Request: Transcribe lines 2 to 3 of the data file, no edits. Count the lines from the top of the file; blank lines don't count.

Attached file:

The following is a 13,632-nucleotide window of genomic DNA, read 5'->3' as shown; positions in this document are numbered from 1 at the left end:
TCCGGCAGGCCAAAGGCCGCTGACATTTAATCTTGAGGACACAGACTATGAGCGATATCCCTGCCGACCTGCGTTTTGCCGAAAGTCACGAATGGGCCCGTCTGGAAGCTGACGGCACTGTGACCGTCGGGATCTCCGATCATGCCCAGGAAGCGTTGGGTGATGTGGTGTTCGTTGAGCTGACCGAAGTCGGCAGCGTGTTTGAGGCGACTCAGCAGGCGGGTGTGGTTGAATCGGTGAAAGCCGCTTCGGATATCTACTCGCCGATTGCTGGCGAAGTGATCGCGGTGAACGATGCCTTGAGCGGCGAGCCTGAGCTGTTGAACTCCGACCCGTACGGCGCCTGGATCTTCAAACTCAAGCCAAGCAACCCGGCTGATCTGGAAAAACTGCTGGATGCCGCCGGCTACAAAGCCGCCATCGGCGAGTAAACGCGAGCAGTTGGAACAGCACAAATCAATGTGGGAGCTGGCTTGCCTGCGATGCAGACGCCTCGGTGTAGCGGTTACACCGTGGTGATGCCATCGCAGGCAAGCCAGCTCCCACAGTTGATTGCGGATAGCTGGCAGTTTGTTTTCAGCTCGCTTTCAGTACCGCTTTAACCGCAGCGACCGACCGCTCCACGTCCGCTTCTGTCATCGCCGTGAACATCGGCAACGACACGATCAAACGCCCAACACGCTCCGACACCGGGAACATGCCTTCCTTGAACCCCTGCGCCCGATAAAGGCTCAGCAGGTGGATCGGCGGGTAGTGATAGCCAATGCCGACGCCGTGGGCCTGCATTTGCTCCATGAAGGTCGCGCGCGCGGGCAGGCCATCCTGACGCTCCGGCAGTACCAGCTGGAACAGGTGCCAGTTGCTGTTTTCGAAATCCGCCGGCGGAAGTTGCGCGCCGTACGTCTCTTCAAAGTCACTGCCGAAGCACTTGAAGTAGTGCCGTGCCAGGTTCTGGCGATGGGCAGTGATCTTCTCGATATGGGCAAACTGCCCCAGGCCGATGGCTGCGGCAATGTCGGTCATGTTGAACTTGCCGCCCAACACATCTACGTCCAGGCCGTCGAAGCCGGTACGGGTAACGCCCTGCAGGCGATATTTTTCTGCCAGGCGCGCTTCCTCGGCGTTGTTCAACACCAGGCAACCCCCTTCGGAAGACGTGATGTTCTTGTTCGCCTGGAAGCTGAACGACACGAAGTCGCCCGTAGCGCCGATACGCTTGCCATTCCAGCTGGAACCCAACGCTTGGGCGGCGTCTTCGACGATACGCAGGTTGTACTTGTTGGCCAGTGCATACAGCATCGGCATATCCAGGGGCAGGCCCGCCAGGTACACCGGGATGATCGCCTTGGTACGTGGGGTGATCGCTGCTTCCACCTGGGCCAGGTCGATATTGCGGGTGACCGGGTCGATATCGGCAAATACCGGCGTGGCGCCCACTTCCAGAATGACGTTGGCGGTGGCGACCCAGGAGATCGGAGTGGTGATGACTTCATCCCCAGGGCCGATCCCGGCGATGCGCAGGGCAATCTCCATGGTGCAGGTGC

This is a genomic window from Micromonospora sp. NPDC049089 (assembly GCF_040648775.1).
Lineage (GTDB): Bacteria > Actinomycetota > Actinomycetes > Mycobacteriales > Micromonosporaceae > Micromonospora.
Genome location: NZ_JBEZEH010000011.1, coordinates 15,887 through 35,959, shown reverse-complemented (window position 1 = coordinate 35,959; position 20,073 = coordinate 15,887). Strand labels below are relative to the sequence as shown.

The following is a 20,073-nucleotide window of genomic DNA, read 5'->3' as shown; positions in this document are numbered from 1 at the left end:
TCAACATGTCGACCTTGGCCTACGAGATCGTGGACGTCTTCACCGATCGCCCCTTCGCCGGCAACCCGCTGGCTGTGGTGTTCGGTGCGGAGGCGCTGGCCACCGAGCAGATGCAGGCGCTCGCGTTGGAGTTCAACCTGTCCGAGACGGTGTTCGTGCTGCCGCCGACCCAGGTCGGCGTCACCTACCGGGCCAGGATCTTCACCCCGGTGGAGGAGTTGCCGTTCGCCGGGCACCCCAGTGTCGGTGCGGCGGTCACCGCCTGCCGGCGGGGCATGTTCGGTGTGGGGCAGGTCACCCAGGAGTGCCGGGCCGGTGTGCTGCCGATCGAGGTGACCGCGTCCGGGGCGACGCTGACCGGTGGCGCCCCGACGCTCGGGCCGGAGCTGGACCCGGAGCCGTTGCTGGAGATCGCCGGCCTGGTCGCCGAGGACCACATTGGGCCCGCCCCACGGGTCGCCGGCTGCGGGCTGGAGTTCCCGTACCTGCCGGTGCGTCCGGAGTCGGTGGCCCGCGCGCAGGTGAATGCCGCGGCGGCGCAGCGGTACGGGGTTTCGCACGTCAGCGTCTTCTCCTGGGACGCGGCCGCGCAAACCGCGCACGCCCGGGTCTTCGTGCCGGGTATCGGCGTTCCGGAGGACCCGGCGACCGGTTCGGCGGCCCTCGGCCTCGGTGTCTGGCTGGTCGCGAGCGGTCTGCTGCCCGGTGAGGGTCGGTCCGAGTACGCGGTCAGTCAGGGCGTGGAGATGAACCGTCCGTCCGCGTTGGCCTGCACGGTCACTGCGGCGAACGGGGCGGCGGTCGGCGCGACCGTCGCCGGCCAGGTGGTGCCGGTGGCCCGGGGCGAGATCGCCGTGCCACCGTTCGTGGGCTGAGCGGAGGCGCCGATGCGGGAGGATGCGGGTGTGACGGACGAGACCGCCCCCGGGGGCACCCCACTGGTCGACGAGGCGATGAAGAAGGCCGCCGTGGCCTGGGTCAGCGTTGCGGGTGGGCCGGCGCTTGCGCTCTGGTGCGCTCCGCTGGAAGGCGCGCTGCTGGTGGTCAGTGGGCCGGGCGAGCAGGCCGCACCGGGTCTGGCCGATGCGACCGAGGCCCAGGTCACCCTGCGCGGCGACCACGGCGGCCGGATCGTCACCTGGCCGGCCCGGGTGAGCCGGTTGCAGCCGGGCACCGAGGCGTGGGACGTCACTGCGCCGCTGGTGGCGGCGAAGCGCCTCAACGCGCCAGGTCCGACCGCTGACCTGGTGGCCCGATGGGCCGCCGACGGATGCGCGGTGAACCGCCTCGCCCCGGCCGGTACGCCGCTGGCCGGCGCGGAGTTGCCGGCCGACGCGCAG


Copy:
TCCGGCAGGCCAAAGGCCGCTGACATTTAATCTTGAGGACACAGACTATGAGCGATATCCCTGCCGACCTGCGTTTTGCCGAAAGTCACGAATGGGCCCGTCTGGAAGCTGACGGCACTGTGACCGTCGGGATCTCCGATCATGCCCAGGAAGCGTTGGGTGATGTGGTGTTCGTTGAGCTGACCGAAGTCGGCAGCGTGTTTGAGGCGACTCAGCAGGCGGGTGTGGTTGAATCGGTGAAAGCCGCTTCGGATATCTACTCGCCGATTGCTGGCGAAGTGATCGCGGTGAACGATGCCTTGAGCGGCGAGCCTGAGCTGTTGAACTCCGACCCGTACGGCGCCTGGATCTTCAAACTCAAGCCAAGCAACCCGGCTGATCTGGAAAAACTGCTGGATGCCGCCGGCTACAAAGCCGCCATCGGCGAGTAAACGCGAGCAGTTGGAACAGCACAAATCAATGTGGGAGCTGGCTTGCCTGCGATGCAGACGCCTCGGTGTAGCGGTTACACCGTGGTGATGCCATCGCAGGCAAGCCAGCTCCCACAGTTGATTGCGGATAGCTGGCAGTTTGTTTTCAGCTCGCTTTCAGTACCGCTTTAACCGCAGCGACCGACCGCTCCACGTCCGCTTCTGTCATCGCCGTGAACATCGGCAACGACACGATCAAACGCCCAACACGCTCCGACACCGGGAACATGCCTTCCTTGAACCCCTGCGCCCGATAAAGGCTCAGCAGGTGGATCGGCGGGTAGTGATAGCCAATGCCGACGCCGTGGGCCTGCATTTGCTCCATGAAGGTCGCGCGCGCGGGCAGGCCATCCTGACGCTCCGGCAGTACCAGCTGGAACAGGTGCCAGTTGCTGTTTTCGAAATCCGCCGGCGGAAGTTGCGCGCCGTACGTCTCTTCAAAGTCACTGCCGAAGCACTTGAAGTAGTGCCGTGCCAGGTTCTGGCGATGGGCAGTGATCTTCTCGATATGGGCAAACTGCCCCAGGCCGATGGCTGCGGCAATGTCGGTCATGTTGAACTTGCCGCCCAACACATCTACGTCCAGGCCGTCGAAGCCGGTACGGGTAACGCCCTGCAGGCGATATTTTTCTGCCAGGCGCGCTTCCTCGGCGTTGTTCAACACCAGGCAACCCCCTTCGGAAGACGTGATGTTCTTGTTCGCCTGGAAGCTGAACGACACGAAGTCGCCCGTAGCGCCGATACGCTTGCCATTCCAGCTGGAACCCAACGCTTGGGCGGCGTCTTCGACGATACGCAGGTTGTACTTGTTGGCCAGTGCATACAGCATCGGCATATCCAGGGGCAGGCCCGCCAGGTACACCGGGATGATCGCCTTGGTACGTGGGGTGATCGCTGCTTCCACCTGGGCCAGGTCGATATTGCGGGTGACCGGGTCGATATCGGCAAATACCGGCGTGGCGCCCACTTCCAGAATGACGTTGGCGGTGGCGACCCAGGAGATCGGAGTGGTGATGACTTCATCCCCAGGGCCGATCCCGGCGATGCGCAGGGCAATCTCCATGGTGCAGGTGC

This is a genomic window from Micromonospora sp. NPDC049089 (assembly GCF_040648775.1).